News Article | November 16, 2016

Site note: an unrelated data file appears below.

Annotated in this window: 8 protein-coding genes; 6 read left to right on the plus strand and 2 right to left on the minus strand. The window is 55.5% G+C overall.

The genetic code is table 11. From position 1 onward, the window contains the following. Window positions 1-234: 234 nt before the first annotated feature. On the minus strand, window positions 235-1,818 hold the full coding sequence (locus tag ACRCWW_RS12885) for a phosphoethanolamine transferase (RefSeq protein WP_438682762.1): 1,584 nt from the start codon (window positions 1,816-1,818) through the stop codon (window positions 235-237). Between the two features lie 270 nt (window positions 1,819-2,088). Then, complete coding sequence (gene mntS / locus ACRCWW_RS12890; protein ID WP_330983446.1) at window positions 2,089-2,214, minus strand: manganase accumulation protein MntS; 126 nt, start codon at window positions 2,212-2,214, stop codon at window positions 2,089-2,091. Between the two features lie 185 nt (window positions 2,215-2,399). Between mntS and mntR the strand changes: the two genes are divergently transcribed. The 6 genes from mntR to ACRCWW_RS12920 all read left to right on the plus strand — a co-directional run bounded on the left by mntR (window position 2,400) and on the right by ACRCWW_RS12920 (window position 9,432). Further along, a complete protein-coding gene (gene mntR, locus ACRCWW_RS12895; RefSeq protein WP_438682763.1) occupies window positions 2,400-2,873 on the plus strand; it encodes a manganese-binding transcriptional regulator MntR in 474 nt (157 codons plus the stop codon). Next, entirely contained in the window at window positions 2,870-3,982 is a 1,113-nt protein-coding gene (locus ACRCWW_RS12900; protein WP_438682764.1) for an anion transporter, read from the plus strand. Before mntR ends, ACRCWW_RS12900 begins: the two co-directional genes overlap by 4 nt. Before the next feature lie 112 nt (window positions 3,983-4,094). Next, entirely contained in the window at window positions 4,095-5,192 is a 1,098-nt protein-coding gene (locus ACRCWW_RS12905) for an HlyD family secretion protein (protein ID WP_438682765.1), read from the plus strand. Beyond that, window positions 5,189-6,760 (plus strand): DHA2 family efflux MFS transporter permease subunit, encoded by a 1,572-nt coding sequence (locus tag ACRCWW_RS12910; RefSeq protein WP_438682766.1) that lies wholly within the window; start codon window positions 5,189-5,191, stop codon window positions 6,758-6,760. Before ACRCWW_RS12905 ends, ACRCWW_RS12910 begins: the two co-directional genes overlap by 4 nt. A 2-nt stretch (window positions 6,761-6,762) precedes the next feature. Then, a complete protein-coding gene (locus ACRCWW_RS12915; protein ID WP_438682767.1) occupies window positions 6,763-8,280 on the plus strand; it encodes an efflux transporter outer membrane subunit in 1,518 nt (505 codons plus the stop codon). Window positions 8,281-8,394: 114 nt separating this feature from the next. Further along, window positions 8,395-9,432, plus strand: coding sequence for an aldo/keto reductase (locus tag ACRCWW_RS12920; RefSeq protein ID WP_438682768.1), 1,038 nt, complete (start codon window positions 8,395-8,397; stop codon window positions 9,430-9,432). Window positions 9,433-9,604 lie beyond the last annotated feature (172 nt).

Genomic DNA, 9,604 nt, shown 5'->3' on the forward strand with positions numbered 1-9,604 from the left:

Site: www.marketwired.com